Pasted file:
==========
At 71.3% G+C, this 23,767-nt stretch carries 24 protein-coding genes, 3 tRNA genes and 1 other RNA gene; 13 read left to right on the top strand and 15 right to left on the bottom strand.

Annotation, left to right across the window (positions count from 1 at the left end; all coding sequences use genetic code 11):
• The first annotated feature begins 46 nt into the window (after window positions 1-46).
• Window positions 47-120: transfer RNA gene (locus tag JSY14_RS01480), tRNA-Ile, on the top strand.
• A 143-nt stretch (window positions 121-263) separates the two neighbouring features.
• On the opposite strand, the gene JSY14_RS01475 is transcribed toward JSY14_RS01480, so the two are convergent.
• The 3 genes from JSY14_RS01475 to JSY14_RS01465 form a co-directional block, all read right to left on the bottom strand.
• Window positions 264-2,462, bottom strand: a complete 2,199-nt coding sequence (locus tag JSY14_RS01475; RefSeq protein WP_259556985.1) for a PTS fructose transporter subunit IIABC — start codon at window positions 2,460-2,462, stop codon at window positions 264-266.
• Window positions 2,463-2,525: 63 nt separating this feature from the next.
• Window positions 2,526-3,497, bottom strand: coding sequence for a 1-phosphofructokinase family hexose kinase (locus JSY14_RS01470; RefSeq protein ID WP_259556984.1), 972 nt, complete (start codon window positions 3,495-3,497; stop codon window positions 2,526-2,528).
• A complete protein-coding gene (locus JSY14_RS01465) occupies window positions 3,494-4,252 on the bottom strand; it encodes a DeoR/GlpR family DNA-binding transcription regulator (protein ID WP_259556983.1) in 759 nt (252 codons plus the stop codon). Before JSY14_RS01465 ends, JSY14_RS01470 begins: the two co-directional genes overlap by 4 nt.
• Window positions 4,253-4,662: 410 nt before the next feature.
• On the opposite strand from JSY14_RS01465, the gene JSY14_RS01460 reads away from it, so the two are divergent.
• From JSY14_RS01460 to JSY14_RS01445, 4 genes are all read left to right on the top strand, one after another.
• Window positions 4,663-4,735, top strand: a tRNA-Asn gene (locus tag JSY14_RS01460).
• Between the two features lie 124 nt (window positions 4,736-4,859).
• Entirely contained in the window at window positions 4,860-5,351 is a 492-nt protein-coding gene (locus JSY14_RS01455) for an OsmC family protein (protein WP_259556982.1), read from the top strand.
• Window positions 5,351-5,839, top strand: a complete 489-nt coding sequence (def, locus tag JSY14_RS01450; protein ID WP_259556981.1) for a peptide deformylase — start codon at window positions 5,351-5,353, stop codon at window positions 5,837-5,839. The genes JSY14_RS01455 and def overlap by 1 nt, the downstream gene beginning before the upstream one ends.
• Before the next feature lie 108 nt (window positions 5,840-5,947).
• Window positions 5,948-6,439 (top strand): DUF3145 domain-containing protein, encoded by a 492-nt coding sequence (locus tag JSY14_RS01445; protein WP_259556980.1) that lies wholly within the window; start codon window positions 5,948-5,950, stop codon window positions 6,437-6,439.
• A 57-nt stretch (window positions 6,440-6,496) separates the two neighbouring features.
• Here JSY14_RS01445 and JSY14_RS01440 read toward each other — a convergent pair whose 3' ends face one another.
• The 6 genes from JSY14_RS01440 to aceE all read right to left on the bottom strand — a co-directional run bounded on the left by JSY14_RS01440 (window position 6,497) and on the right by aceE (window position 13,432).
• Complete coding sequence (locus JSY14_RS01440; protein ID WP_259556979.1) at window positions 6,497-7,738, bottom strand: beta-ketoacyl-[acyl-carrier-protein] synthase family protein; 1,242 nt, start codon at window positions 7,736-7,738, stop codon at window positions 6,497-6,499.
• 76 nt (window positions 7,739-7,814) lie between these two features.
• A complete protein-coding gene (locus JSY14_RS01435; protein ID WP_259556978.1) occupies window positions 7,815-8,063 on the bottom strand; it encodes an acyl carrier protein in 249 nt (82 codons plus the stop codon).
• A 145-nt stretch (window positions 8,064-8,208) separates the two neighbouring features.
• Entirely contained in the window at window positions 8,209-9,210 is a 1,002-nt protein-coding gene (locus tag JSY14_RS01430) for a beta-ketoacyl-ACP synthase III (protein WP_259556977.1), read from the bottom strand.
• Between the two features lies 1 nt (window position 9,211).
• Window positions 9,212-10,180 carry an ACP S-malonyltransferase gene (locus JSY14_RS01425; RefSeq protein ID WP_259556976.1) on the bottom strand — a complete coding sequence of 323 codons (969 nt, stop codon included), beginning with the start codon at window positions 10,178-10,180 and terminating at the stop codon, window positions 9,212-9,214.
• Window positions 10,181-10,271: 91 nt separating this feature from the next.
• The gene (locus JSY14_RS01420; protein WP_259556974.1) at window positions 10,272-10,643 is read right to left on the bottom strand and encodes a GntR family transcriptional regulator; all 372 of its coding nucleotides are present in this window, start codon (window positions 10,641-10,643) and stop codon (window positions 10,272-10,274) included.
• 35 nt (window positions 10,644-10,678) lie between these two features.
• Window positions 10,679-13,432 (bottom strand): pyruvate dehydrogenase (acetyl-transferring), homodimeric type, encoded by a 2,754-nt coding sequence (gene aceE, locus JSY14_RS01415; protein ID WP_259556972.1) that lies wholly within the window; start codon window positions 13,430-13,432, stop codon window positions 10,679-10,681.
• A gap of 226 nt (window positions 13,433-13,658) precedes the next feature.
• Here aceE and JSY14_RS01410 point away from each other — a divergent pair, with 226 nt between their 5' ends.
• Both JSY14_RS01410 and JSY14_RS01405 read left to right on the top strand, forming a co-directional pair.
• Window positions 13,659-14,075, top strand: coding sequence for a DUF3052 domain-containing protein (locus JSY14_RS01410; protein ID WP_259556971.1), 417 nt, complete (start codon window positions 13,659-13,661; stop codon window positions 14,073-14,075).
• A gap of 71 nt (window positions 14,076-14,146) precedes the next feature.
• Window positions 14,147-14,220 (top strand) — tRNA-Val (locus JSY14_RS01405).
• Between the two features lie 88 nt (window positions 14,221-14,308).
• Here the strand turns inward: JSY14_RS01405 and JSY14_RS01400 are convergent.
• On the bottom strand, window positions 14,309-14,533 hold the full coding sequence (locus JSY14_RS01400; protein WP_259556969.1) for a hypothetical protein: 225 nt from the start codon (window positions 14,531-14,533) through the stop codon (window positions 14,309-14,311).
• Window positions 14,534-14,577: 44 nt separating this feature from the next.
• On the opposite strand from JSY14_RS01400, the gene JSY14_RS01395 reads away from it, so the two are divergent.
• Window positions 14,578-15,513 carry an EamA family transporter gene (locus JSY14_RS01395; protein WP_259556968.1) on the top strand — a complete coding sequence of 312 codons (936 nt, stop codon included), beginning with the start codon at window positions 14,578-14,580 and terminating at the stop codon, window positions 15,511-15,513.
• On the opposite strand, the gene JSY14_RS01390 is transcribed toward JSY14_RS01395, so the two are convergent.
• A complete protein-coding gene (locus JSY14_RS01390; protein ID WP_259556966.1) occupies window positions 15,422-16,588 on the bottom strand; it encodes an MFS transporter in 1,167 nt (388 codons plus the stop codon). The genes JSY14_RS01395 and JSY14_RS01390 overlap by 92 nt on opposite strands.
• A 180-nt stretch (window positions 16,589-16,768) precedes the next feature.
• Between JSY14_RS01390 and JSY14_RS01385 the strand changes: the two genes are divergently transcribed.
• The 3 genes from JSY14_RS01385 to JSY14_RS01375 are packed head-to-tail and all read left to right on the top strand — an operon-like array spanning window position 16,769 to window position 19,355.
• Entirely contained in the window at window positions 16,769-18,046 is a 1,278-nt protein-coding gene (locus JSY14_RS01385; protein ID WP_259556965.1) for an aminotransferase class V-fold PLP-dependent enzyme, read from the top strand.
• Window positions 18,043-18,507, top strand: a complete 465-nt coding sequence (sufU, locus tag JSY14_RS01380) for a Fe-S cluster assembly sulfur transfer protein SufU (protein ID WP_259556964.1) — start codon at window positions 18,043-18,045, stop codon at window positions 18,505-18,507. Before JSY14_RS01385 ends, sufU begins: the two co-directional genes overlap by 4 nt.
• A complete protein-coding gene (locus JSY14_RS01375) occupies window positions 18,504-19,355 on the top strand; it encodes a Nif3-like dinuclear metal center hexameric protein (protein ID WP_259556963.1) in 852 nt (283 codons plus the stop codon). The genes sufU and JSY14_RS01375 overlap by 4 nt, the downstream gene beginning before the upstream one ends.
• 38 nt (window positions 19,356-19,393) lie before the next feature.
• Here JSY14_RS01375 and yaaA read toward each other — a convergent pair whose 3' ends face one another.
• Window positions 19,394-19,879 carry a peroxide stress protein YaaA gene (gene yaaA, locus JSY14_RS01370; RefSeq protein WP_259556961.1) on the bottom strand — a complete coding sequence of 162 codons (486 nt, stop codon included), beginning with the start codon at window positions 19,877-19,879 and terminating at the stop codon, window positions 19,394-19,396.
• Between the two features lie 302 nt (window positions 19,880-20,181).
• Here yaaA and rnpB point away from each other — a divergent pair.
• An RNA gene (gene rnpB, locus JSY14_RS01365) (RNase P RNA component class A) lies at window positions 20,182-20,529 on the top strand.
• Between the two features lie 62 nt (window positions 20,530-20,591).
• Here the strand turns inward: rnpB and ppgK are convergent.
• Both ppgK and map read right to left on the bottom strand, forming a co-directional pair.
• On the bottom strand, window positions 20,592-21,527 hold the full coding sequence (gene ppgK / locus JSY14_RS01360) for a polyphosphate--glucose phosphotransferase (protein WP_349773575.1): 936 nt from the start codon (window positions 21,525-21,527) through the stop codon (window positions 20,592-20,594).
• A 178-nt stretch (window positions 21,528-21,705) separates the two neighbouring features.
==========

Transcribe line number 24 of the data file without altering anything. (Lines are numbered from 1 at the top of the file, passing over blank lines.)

• Complete coding sequence (locus JSY14_RS01440; protein ID WP_259556979.1) at window positions 6,497-7,738, bottom strand: beta-ketoacyl-[acyl-carrier-protein] synthase family protein; 1,242 nt, start codon at window positions 7,736-7,738, stop codon at window positions 6,497-6,499.